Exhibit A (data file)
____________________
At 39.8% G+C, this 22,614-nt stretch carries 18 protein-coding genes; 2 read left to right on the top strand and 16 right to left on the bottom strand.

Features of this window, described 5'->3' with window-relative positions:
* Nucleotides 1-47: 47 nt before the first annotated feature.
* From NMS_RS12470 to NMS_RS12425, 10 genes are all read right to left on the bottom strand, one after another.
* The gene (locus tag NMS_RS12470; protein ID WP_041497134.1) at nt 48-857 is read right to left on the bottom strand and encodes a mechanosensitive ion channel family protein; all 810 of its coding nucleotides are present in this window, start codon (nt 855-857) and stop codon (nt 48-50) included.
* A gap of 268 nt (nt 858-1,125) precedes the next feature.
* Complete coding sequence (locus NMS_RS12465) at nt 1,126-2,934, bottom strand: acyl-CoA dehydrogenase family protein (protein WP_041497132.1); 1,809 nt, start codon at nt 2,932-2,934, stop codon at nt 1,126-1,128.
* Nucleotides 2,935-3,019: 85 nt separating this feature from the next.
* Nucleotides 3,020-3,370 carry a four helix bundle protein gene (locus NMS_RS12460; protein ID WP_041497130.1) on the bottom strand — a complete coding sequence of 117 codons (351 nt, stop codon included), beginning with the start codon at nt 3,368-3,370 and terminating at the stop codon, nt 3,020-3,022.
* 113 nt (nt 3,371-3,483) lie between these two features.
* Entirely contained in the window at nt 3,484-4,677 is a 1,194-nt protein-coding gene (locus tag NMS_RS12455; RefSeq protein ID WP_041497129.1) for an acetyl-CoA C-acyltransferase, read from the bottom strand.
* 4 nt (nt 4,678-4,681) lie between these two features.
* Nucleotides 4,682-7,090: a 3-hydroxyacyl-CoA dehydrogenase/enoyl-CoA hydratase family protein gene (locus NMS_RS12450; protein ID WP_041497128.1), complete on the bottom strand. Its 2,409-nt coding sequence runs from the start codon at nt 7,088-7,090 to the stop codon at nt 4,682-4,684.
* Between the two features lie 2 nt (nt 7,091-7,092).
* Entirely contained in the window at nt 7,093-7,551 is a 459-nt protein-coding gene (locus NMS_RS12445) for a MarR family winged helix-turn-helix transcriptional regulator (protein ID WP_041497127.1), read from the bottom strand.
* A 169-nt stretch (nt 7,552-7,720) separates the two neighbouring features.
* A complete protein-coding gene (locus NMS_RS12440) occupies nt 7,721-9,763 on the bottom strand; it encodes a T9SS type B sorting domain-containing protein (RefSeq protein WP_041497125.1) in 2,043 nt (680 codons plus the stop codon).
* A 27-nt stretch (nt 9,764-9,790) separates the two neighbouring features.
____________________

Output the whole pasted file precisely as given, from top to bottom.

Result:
At 39.8% G+C, this 22,614-nt stretch carries 18 protein-coding genes; 2 read left to right on the top strand and 16 right to left on the bottom strand.

Features of this window, described 5'->3' with window-relative positions:
* Nucleotides 1-47: 47 nt before the first annotated feature.
* From NMS_RS12470 to NMS_RS12425, 10 genes are all read right to left on the bottom strand, one after another.
* The gene (locus tag NMS_RS12470; protein ID WP_041497134.1) at nt 48-857 is read right to left on the bottom strand and encodes a mechanosensitive ion channel family protein; all 810 of its coding nucleotides are present in this window, start codon (nt 855-857) and stop codon (nt 48-50) included.
* A gap of 268 nt (nt 858-1,125) precedes the next feature.
* Complete coding sequence (locus NMS_RS12465) at nt 1,126-2,934, bottom strand: acyl-CoA dehydrogenase family protein (protein WP_041497132.1); 1,809 nt, start codon at nt 2,932-2,934, stop codon at nt 1,126-1,128.
* Nucleotides 2,935-3,019: 85 nt separating this feature from the next.
* Nucleotides 3,020-3,370 carry a four helix bundle protein gene (locus NMS_RS12460; protein ID WP_041497130.1) on the bottom strand — a complete coding sequence of 117 codons (351 nt, stop codon included), beginning with the start codon at nt 3,368-3,370 and terminating at the stop codon, nt 3,020-3,022.
* 113 nt (nt 3,371-3,483) lie between these two features.
* Entirely contained in the window at nt 3,484-4,677 is a 1,194-nt protein-coding gene (locus tag NMS_RS12455; RefSeq protein ID WP_041497129.1) for an acetyl-CoA C-acyltransferase, read from the bottom strand.
* 4 nt (nt 4,678-4,681) lie between these two features.
* Nucleotides 4,682-7,090: a 3-hydroxyacyl-CoA dehydrogenase/enoyl-CoA hydratase family protein gene (locus NMS_RS12450; protein ID WP_041497128.1), complete on the bottom strand. Its 2,409-nt coding sequence runs from the start codon at nt 7,088-7,090 to the stop codon at nt 4,682-4,684.
* Between the two features lie 2 nt (nt 7,091-7,092).
* Entirely contained in the window at nt 7,093-7,551 is a 459-nt protein-coding gene (locus NMS_RS12445) for a MarR family winged helix-turn-helix transcriptional regulator (protein ID WP_041497127.1), read from the bottom strand.
* A 169-nt stretch (nt 7,552-7,720) separates the two neighbouring features.
* A complete protein-coding gene (locus NMS_RS12440) occupies nt 7,721-9,763 on the bottom strand; it encodes a T9SS type B sorting domain-containing protein (RefSeq protein WP_041497125.1) in 2,043 nt (680 codons plus the stop codon).
* A 27-nt stretch (nt 9,764-9,790) separates the two neighbouring features.